As far as our marketing strategy, we know it is a constant push.  It is imperative that we present the best of Mexico by offering unique travel opportunities for visitors from around the world. And, at this time, the prices around the country have never been more inviting. Families can travel to Mexico at a tremendous bargain and people are taking advantage of the packages that are available right now.

We are reaching our audience through multi-media channels. We now have a number of programs going on via the internet and blogging, as well as more traditional advertising on television and in print. Our goal is to educate tourists who are considering Mexico. One of the most important aspects is helping travelers to know the geography. If visitors become more aware of the location of the tourist areas, they will see they are generally located far from the areas of violence. And, that most of the incidences you read about in the U.S. papers are isolated incidents.

The MTB also sponsors a number of travel agent seminars and online learning programs so our partners can pass their expertise and knowledge to the end user, giving Mexico a more informed tourist base. This platform continues to be very successful.  We also strive to teach agents and visitors about our amazing culture. Our beaches are fantastic, everyone knows that, but it’s the culture of Mexico that is so very special. The traditions, the food and the people…there is just so much here to share.

You mentioned the infrastructure… can you tell me what is happening in Mexico to demonstrate the progress?
The Secretary of Tourism, Gloria Guevara, has been touring the United States spreading the word about Mexico’s success. This year there has been a 127% increase in tourism investment.  Flights continue to increase so the airlines are growing with us. In 2010, the private sector invested $3.5 billion dollars in tourism projects in Mexico, representing an increase of 19.2 % compared with 2009. The industries that received the most private investment were hospitality with $1.6 billion dollars and real estate with $1.1 billion. Those are pretty impressive numbers for any country. Those investments help to develop 869 projects, compared to 500 projects in 2009.  That is in increase of 73.8 %. That is the real story. And these are the kinds of things that will change the face of Mexico forever.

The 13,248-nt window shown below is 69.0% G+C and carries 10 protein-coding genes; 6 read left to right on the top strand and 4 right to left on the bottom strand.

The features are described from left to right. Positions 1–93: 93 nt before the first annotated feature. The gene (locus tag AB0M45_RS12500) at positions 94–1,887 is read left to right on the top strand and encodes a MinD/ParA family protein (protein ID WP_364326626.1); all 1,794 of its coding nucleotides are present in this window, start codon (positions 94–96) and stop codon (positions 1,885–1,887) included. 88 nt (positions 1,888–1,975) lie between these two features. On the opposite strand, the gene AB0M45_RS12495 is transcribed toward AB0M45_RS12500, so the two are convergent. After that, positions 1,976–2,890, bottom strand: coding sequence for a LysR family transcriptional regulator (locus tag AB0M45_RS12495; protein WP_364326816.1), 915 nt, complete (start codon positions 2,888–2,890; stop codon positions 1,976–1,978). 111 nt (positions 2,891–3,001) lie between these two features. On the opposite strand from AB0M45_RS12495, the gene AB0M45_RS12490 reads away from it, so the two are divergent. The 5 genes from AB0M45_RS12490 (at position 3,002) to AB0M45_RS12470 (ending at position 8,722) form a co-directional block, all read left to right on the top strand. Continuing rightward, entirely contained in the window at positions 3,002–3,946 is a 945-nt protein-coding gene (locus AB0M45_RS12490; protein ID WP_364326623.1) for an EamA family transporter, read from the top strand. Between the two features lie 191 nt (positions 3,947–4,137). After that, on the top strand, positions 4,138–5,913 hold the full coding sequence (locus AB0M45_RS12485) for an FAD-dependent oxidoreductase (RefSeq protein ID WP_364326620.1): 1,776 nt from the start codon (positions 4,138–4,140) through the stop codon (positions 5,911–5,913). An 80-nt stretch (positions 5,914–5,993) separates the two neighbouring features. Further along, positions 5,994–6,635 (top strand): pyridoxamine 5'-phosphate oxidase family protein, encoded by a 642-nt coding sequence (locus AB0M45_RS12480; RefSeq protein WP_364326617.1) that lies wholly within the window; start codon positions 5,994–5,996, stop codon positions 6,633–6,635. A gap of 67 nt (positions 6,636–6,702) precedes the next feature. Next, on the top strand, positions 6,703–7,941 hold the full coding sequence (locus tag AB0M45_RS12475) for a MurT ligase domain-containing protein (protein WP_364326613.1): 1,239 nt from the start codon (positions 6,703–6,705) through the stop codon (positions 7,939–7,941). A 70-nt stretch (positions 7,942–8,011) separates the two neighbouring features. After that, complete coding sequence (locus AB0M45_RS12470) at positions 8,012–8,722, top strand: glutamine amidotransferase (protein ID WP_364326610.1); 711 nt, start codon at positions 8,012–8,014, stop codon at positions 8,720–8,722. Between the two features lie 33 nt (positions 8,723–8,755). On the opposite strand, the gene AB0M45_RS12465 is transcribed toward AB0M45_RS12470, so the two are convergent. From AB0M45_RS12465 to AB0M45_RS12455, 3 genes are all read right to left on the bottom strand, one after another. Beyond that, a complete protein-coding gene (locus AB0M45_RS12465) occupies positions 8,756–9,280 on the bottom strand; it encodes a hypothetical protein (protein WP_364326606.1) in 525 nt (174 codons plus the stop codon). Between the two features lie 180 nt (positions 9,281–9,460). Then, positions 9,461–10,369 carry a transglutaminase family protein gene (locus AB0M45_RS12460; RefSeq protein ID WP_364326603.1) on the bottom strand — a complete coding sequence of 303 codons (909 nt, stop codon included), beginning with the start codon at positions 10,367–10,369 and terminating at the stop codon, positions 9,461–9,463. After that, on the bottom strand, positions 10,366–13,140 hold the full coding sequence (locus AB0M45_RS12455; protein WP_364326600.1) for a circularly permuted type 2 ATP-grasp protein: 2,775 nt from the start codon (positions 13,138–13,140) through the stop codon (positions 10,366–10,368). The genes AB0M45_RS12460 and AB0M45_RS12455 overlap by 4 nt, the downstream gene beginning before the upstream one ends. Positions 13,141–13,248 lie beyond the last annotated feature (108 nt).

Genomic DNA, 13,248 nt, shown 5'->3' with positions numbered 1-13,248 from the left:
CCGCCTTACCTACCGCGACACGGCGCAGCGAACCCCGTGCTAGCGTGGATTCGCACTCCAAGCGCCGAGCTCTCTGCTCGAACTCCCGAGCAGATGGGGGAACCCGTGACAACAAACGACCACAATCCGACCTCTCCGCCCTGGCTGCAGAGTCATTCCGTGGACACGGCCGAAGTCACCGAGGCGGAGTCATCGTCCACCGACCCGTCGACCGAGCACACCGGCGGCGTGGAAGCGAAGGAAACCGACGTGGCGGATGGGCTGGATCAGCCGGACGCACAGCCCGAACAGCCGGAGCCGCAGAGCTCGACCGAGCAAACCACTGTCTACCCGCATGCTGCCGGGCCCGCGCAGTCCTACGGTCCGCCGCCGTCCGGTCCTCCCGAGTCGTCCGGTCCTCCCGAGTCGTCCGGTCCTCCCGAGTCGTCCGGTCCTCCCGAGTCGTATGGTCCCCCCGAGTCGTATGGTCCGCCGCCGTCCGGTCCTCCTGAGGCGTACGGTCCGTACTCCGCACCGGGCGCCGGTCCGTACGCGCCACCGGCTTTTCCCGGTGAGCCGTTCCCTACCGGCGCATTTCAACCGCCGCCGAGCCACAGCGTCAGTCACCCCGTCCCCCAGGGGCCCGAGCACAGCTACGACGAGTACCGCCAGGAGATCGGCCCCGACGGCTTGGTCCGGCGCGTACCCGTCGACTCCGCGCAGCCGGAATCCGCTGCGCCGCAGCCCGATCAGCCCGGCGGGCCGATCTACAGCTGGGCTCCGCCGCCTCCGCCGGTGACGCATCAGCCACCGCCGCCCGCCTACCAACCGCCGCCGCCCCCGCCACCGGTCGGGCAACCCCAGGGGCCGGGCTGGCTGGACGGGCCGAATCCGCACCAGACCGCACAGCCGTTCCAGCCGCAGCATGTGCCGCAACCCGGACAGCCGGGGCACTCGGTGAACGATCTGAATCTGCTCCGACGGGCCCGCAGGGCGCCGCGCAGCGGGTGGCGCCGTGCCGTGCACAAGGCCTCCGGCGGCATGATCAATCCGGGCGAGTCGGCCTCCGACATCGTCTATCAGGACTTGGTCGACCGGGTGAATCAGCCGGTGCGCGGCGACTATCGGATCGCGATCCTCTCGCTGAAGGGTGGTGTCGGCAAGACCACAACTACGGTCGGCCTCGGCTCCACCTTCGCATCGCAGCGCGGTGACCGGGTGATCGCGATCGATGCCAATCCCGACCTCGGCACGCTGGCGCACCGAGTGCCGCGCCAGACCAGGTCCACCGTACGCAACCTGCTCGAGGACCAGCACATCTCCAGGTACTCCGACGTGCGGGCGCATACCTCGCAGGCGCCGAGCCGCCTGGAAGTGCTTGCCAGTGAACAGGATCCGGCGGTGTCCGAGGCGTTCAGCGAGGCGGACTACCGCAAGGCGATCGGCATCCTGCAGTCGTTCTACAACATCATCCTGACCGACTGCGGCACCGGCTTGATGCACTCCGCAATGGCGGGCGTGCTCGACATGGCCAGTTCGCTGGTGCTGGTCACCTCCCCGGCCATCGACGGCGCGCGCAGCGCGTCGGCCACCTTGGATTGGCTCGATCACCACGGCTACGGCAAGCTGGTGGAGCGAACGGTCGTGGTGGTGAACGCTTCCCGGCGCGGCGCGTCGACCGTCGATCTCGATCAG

From a personal perspective, how do you see Mexico coming through these struggles?
I believe that all Mexicans love their country, and as a society, we want to live in peace. We want a future for our families. For the first time in many years, the government is providing tools to help and I see our people standing together. If we stay in this direction, we can make the changes we need. It’s a battle of scale, and in the end, I know Mexico will win.



Disclosure: I am being compensated for my work in creating and managing content as a Community Manager for the México Today Program. All stories, opinions and passion for all things México shared here are completely my own. Mexico Today is a joint public and private sector initiative designed to help promote Mexico as a global business partner and an unrivaled tourist destination.